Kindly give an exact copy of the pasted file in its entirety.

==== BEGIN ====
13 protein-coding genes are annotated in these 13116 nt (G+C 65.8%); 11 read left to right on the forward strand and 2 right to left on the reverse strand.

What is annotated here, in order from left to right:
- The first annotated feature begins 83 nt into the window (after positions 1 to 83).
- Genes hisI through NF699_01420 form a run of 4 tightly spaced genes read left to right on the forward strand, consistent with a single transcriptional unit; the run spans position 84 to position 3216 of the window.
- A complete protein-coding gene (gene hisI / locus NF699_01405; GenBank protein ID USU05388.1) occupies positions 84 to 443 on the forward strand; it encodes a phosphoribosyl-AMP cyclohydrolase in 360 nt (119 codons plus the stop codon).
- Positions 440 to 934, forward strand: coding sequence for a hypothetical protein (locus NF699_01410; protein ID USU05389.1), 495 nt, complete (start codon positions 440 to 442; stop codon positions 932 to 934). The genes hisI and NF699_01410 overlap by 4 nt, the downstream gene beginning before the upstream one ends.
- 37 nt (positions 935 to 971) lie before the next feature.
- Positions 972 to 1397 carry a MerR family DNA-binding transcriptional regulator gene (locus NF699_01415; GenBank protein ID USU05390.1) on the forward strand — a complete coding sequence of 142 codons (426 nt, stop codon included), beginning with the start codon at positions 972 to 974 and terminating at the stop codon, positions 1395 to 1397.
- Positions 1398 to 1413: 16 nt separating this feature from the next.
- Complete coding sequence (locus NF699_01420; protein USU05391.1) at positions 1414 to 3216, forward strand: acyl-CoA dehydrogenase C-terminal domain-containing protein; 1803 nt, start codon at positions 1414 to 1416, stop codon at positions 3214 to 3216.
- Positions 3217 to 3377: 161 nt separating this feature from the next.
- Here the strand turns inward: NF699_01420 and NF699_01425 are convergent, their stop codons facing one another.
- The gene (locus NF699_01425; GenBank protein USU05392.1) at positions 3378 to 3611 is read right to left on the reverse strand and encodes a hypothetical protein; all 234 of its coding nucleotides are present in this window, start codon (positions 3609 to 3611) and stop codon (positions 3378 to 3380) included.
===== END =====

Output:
13 protein-coding genes are annotated in these 13116 nt (G+C 65.8%); 11 read left to right on the forward strand and 2 right to left on the reverse strand.

What is annotated here, in order from left to right:
- The first annotated feature begins 83 nt into the window (after positions 1 to 83).
- Genes hisI through NF699_01420 form a run of 4 tightly spaced genes read left to right on the forward strand, consistent with a single transcriptional unit; the run spans position 84 to position 3216 of the window.
- A complete protein-coding gene (gene hisI / locus NF699_01405; GenBank protein ID USU05388.1) occupies positions 84 to 443 on the forward strand; it encodes a phosphoribosyl-AMP cyclohydrolase in 360 nt (119 codons plus the stop codon).
- Positions 440 to 934, forward strand: coding sequence for a hypothetical protein (locus NF699_01410; protein ID USU05389.1), 495 nt, complete (start codon positions 440 to 442; stop codon positions 932 to 934). The genes hisI and NF699_01410 overlap by 4 nt, the downstream gene beginning before the upstream one ends.
- 37 nt (positions 935 to 971) lie before the next feature.
- Positions 972 to 1397 carry a MerR family DNA-binding transcriptional regulator gene (locus NF699_01415; GenBank protein ID USU05390.1) on the forward strand — a complete coding sequence of 142 codons (426 nt, stop codon included), beginning with the start codon at positions 972 to 974 and terminating at the stop codon, positions 1395 to 1397.
- Positions 1398 to 1413: 16 nt separating this feature from the next.
- Complete coding sequence (locus NF699_01420; protein USU05391.1) at positions 1414 to 3216, forward strand: acyl-CoA dehydrogenase C-terminal domain-containing protein; 1803 nt, start codon at positions 1414 to 1416, stop codon at positions 3214 to 3216.
- Positions 3217 to 3377: 161 nt separating this feature from the next.
- Here the strand turns inward: NF699_01420 and NF699_01425 are convergent, their stop codons facing one another.
- The gene (locus NF699_01425; GenBank protein USU05392.1) at positions 3378 to 3611 is read right to left on the reverse strand and encodes a hypothetical protein; all 234 of its coding nucleotides are present in this window, start codon (positions 3609 to 3611) and stop codon (positions 3378 to 3380) included.